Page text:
Development Plans and development proposals should:
- Ensure the public realm is safe, accessible, inclusive, attractive, well-connected, easy to understand and maintain, and that it relates to the local and historic context, and incorporates the highest quality design, landscaping, planting, street furniture and surfaces.
- Maximise the contribution that the public realm makes to encourage active travel and ensure its design discourages travel by car and excessive on-street parking, which can obstruct people’s safe enjoyment of the space. This includes design that reduces the impact of traffic noise and encourages appropriate vehicle speeds.
- Be based on an understanding of how the public realm in an area functions and creates a sense of place, during different times of the day and night, days of the week and times of the year. In particular, they should demonstrate an understanding of the types, location and relationship between public spaces in an area, identifying where there are deficits for certain activities, or barriers to movement that create severance for pedestrians and cyclists.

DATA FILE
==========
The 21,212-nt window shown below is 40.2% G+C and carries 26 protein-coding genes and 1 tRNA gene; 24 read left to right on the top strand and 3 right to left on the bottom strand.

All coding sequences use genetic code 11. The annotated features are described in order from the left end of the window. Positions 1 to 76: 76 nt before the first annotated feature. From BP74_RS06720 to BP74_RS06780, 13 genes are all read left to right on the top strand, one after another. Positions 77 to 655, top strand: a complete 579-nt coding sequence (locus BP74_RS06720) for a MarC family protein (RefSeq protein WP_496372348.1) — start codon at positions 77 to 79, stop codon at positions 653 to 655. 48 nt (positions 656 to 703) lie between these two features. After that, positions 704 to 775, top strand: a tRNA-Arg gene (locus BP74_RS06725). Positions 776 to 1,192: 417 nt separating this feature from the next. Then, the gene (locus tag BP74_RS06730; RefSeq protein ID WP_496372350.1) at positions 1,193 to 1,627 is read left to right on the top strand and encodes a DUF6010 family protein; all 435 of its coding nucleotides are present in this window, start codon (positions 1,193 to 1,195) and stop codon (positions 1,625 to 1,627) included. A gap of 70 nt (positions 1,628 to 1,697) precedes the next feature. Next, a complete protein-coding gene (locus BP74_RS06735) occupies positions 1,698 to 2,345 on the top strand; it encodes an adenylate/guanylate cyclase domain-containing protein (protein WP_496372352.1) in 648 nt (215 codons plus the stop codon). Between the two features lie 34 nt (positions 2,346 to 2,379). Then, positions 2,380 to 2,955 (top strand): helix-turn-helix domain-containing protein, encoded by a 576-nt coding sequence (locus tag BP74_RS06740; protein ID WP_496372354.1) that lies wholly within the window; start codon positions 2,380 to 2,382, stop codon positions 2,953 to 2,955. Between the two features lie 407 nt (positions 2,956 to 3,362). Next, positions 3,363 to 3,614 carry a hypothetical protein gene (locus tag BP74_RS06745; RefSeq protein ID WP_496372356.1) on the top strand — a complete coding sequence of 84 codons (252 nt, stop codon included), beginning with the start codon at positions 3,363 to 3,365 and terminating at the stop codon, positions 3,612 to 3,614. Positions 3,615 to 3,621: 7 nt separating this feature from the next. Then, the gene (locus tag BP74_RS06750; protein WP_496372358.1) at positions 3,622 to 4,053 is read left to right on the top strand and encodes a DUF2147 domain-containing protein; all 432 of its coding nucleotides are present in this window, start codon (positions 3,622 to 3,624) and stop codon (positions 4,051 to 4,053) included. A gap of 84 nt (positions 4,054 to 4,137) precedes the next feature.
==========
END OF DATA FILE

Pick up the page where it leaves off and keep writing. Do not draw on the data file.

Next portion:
- Ensure both the movement function of the public realm and its function as a place are provided for and that the balance of space and time given to each reflects the individual characteristics of the area. The priority modes of travel for the area should be identified and catered for, as appropriate. Desire lines for people walking and cycling should be a particular focus, including the placement of street crossings.
- Ensure there is a mutually supportive relationship between the space, surrounding buildings and their uses, so that the public realm enhances the amenity and function of buildings and the design of buildings contributes to a vibrant public realm.
- Ensure buildings are of a design that activates and defines the public realm, and provides natural surveillance. Consideration should also be given to the local microclimate created by buildings, and the impact of service entrances and facades on the public realm.
- Ensure appropriate management and maintenance arrangements are in place for the public realm, which maximise public access and minimise rules governing the space to those required for its safe management in accordance with the Public London Charter.
- Incorporate green infrastructure into the public realm to support rainwater management through sustainable drainage, reduce exposure to air pollution, manage heat and increase biodiversity.
- Ensure that shade and shelter are provided with appropriate types and amounts of seating to encourage people to spend time in a place, where appropriate. This should be done in conjunction with the removal of any unnecessary or dysfunctional clutter or street furniture to ensure the function of the space and pedestrian amenity is improved. Applications which seek to introduce unnecessary street furniture should normally be refused.